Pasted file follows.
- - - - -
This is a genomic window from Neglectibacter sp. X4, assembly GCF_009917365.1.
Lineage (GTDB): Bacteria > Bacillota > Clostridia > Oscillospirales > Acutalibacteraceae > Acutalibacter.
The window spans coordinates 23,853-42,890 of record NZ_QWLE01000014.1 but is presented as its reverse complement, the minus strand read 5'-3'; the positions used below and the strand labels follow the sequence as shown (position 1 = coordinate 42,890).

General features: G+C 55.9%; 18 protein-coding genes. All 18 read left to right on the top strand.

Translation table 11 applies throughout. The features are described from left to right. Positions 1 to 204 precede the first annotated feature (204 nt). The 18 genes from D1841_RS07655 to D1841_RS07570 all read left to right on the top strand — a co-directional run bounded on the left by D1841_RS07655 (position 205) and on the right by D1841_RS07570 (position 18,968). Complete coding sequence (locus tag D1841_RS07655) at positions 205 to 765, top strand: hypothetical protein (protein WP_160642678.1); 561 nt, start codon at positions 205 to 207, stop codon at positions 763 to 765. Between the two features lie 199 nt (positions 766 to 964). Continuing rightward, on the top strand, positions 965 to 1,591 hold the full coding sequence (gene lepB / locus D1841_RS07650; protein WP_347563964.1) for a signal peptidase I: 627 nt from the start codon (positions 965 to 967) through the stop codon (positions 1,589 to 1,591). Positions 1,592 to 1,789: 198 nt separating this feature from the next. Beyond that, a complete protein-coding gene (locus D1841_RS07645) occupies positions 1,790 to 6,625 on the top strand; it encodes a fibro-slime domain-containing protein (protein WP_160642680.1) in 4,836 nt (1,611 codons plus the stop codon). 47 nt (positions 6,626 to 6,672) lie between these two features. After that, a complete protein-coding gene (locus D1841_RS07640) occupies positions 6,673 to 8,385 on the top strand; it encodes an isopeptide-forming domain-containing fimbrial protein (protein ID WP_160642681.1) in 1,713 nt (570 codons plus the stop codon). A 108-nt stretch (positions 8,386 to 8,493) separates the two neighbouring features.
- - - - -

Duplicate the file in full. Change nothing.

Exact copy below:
This is a genomic window from Neglectibacter sp. X4, assembly GCF_009917365.1.
Lineage (GTDB): Bacteria > Bacillota > Clostridia > Oscillospirales > Acutalibacteraceae > Acutalibacter.
The window spans coordinates 23,853-42,890 of record NZ_QWLE01000014.1 but is presented as its reverse complement, the minus strand read 5'-3'; the positions used below and the strand labels follow the sequence as shown (position 1 = coordinate 42,890).

General features: G+C 55.9%; 18 protein-coding genes. All 18 read left to right on the top strand.

Translation table 11 applies throughout. The features are described from left to right. Positions 1 to 204 precede the first annotated feature (204 nt). The 18 genes from D1841_RS07655 to D1841_RS07570 all read left to right on the top strand — a co-directional run bounded on the left by D1841_RS07655 (position 205) and on the right by D1841_RS07570 (position 18,968). Complete coding sequence (locus tag D1841_RS07655) at positions 205 to 765, top strand: hypothetical protein (protein WP_160642678.1); 561 nt, start codon at positions 205 to 207, stop codon at positions 763 to 765. Between the two features lie 199 nt (positions 766 to 964). Continuing rightward, on the top strand, positions 965 to 1,591 hold the full coding sequence (gene lepB / locus D1841_RS07650; protein WP_347563964.1) for a signal peptidase I: 627 nt from the start codon (positions 965 to 967) through the stop codon (positions 1,589 to 1,591). Positions 1,592 to 1,789: 198 nt separating this feature from the next. Beyond that, a complete protein-coding gene (locus D1841_RS07645) occupies positions 1,790 to 6,625 on the top strand; it encodes a fibro-slime domain-containing protein (protein WP_160642680.1) in 4,836 nt (1,611 codons plus the stop codon). 47 nt (positions 6,626 to 6,672) lie between these two features. After that, a complete protein-coding gene (locus D1841_RS07640) occupies positions 6,673 to 8,385 on the top strand; it encodes an isopeptide-forming domain-containing fimbrial protein (protein ID WP_160642681.1) in 1,713 nt (570 codons plus the stop codon). A 108-nt stretch (positions 8,386 to 8,493) separates the two neighbouring features.